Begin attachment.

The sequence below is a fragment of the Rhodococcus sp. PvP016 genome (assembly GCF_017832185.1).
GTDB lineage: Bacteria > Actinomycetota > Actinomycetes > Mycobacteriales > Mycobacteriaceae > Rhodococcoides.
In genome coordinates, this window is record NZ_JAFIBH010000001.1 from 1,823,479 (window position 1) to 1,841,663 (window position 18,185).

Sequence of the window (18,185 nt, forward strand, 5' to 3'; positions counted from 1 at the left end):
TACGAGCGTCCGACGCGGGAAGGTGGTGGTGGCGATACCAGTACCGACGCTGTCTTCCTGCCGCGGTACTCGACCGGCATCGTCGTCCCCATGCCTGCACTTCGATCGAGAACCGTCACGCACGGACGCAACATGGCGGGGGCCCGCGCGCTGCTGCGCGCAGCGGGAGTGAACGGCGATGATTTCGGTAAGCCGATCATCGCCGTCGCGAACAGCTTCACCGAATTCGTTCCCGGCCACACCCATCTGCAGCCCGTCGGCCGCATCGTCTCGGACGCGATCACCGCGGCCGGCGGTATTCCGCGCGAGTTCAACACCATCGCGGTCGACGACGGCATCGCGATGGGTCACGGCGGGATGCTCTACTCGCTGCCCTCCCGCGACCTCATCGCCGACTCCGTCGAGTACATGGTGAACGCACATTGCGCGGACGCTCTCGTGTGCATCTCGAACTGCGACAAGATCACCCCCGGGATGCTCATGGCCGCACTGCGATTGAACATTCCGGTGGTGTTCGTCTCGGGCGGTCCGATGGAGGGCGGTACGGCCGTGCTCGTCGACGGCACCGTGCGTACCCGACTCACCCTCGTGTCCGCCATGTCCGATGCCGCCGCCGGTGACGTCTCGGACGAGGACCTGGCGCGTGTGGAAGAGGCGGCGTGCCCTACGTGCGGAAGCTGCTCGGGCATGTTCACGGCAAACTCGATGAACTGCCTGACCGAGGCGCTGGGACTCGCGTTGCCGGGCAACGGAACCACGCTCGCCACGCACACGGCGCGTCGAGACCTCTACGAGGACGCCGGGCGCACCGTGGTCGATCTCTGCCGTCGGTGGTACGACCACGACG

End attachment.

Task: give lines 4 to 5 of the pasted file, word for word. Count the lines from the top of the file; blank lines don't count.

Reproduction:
Sequence of the window (18,185 nt, forward strand, 5' to 3'; positions counted from 1 at the left end):
TACGAGCGTCCGACGCGGGAAGGTGGTGGTGGCGATACCAGTACCGACGCTGTCTTCCTGCCGCGGTACTCGACCGGCATCGTCGTCCCCATGCCTGCACTTCGATCGAGAACCGTCACGCACGGACGCAACATGGCGGGGGCCCGCGCGCTGCTGCGCGCAGCGGGAGTGAACGGCGATGATTTCGGTAAGCCGATCATCGCCGTCGCGAACAGCTTCACCGAATTCGTTCCCGGCCACACCCATCTGCAGCCCGTCGGCCGCATCGTCTCGGACGCGATCACCGCGGCCGGCGGTATTCCGCGCGAGTTCAACACCATCGCGGTCGACGACGGCATCGCGATGGGTCACGGCGGGATGCTCTACTCGCTGCCCTCCCGCGACCTCATCGCCGACTCCGTCGAGTACATGGTGAACGCACATTGCGCGGACGCTCTCGTGTGCATCTCGAACTGCGACAAGATCACCCCCGGGATGCTCATGGCCGCACTGCGATTGAACATTCCGGTGGTGTTCGTCTCGGGCGGTCCGATGGAGGGCGGTACGGCCGTGCTCGTCGACGGCACCGTGCGTACCCGACTCACCCTCGTGTCCGCCATGTCCGATGCCGCCGCCGGTGACGTCTCGGACGAGGACCTGGCGCGTGTGGAAGAGGCGGCGTGCCCTACGTGCGGAAGCTGCTCGGGCATGTTCACGGCAAACTCGATGAACTGCCTGACCGAGGCGCTGGGACTCGCGTTGCCGGGCAACGGAACCACGCTCGCCACGCACACGGCGCGTCGAGACCTCTACGAGGACGCCGGGCGCACCGTGGTCGATCTCTGCCGTCGGTGGTACGACCACGACG